“It looked like just an ordinary handwritten letter on the outside. But when I opened it and read what it said, the horror of what it could entail became clear.” That’s Fr Andrew Browne, speaking to the BBC last week about a delivery to his church in High Green, Sheffield. The letter began, in handwritten capital letters: “Stop all your services straight away if you dont [sic] your church will be petrol bombed while in service.”
According to Fr Browne, at least 15 other churches have received the letters; police say other places, especially supermarkets, have also been targeted. The letters were mainly received in South Yorkshire, but the inquiry was transferred from there to West Midlands Police, after it turned out that the letters all had a postmark from the region.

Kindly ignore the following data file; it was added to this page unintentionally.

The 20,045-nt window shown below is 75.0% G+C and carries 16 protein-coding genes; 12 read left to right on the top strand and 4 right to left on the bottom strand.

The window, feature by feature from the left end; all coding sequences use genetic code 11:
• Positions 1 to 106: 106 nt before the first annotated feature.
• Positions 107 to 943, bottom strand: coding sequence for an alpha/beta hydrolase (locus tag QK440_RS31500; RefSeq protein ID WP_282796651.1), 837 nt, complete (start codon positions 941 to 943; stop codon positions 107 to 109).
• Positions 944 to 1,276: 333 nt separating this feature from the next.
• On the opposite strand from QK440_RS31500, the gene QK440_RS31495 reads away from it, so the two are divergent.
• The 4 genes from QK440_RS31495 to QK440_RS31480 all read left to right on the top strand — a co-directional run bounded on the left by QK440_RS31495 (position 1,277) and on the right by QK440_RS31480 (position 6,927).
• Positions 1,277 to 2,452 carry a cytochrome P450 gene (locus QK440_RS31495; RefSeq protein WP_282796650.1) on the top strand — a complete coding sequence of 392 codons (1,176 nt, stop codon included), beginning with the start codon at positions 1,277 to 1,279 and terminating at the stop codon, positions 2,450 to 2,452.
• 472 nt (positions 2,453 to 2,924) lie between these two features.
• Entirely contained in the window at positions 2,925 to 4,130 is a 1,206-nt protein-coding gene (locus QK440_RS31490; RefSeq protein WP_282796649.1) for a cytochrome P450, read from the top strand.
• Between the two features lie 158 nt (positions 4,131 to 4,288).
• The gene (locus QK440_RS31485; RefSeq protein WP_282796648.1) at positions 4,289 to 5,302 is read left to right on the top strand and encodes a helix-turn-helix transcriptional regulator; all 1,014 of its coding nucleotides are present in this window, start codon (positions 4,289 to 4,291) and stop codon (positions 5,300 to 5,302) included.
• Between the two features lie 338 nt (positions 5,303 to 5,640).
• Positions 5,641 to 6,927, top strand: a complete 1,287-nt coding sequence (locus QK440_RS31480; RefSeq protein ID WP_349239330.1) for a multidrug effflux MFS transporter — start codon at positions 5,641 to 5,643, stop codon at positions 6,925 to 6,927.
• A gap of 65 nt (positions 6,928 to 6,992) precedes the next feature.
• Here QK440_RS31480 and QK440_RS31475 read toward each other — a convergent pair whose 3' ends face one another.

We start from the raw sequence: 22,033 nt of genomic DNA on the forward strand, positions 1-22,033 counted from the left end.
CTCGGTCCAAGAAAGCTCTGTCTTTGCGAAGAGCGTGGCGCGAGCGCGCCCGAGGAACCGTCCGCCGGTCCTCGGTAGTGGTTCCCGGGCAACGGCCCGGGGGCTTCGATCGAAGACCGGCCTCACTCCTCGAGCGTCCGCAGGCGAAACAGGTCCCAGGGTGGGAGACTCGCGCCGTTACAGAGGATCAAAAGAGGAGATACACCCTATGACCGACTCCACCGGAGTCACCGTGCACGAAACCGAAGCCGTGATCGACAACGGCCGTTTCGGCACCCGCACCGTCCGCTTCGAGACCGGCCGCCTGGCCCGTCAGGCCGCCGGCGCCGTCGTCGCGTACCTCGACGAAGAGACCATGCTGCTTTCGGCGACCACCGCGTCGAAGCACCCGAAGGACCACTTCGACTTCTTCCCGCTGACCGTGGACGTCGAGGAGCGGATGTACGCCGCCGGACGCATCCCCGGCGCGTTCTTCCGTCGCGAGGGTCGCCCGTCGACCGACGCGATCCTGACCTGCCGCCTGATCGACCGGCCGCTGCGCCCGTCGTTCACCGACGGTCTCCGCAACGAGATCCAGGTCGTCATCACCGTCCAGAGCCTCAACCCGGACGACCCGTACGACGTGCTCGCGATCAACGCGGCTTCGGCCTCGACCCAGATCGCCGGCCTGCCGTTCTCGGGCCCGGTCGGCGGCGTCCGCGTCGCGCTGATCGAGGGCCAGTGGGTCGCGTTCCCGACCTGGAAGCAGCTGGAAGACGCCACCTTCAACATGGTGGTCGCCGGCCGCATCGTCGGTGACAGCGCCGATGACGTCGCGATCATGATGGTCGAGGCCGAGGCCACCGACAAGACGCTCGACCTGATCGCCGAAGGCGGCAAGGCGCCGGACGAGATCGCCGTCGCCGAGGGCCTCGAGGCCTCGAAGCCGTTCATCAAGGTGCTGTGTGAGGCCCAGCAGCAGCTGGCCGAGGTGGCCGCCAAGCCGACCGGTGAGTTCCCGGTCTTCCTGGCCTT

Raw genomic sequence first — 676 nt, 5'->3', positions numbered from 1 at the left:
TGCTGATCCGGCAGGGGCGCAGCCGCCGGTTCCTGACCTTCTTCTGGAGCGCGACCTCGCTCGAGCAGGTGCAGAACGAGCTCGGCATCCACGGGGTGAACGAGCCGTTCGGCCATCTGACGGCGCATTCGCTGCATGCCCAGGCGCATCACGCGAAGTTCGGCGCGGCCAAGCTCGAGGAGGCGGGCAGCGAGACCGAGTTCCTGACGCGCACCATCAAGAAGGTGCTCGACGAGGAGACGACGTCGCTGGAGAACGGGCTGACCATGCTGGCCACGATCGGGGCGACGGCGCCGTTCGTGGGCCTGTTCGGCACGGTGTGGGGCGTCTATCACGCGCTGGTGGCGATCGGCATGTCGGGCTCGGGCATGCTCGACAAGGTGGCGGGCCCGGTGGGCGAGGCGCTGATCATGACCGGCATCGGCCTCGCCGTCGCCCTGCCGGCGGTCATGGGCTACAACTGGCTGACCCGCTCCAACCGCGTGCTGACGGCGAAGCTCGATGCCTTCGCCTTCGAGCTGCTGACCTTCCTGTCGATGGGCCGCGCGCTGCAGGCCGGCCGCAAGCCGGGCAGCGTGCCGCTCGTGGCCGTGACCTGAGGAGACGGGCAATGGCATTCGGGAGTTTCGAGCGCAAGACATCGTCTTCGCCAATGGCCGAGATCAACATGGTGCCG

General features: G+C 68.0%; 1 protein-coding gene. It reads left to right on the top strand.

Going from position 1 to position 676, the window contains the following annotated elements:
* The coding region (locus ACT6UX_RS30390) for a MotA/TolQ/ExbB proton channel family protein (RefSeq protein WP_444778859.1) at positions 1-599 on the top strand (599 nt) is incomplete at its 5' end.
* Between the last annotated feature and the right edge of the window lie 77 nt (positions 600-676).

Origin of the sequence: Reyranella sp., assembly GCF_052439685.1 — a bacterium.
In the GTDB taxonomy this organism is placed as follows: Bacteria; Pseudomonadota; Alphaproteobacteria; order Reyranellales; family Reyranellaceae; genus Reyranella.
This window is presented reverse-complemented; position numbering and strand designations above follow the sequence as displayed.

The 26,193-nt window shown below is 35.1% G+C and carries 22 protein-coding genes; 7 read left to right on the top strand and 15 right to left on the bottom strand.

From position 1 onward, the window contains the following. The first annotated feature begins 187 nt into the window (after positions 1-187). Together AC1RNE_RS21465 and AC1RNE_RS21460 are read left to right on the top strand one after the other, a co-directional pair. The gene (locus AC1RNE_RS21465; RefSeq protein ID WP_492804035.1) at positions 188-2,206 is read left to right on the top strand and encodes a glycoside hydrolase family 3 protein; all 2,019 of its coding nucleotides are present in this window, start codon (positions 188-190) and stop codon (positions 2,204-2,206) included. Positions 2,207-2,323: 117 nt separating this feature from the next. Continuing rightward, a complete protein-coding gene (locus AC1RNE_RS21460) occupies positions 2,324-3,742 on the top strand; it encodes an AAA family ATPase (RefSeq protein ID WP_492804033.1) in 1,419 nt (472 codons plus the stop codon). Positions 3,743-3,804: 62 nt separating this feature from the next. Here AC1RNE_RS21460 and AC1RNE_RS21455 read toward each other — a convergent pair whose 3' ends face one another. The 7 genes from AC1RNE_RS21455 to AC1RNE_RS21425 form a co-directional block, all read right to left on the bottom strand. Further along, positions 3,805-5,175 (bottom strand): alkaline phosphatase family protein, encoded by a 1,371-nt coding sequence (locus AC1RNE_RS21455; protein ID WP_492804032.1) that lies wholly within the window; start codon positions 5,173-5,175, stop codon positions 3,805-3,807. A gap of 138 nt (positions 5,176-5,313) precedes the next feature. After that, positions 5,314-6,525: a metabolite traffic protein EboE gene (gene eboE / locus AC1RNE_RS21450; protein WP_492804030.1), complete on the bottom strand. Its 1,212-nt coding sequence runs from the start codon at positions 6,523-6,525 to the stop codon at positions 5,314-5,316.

Neither the diocese nor the bishops’ conference would comment on an ongoing investigation, but West Midlands Police told the Catholic Herald they are “investigating after several threatening letters have been sent to mainly churches and supermarkets across the region and officers are aware of a few sent further afield over a period of months. Enquiries remain ongoing.”
Whatever the outcome here, the episode has given rise to an uncomfortable sight: police standing guard outside churches.
It was reminiscent of scenes in France after the 2015 Charlie Hebdo killings, and the subsequent arrest of a man suspected of planning to attack a church. The French bishops’ conference and the police issued a joint statement, saying that “Every religious gathering, whatever its magnitude … is vulnerable today to acts of malevolence, which may extend to terrorism.” Those words were tragically vindicated the next year when a Normandy church was attacked – although God can bring good out of evil, and Fr Jacques Hamel’s death may yet lead to his canonisation.
In Britain, there is the same difficulty: finding a way to keep churches open and welcoming, and also keep them secure.
This page is available to subscribers. Click here to sign in or get access.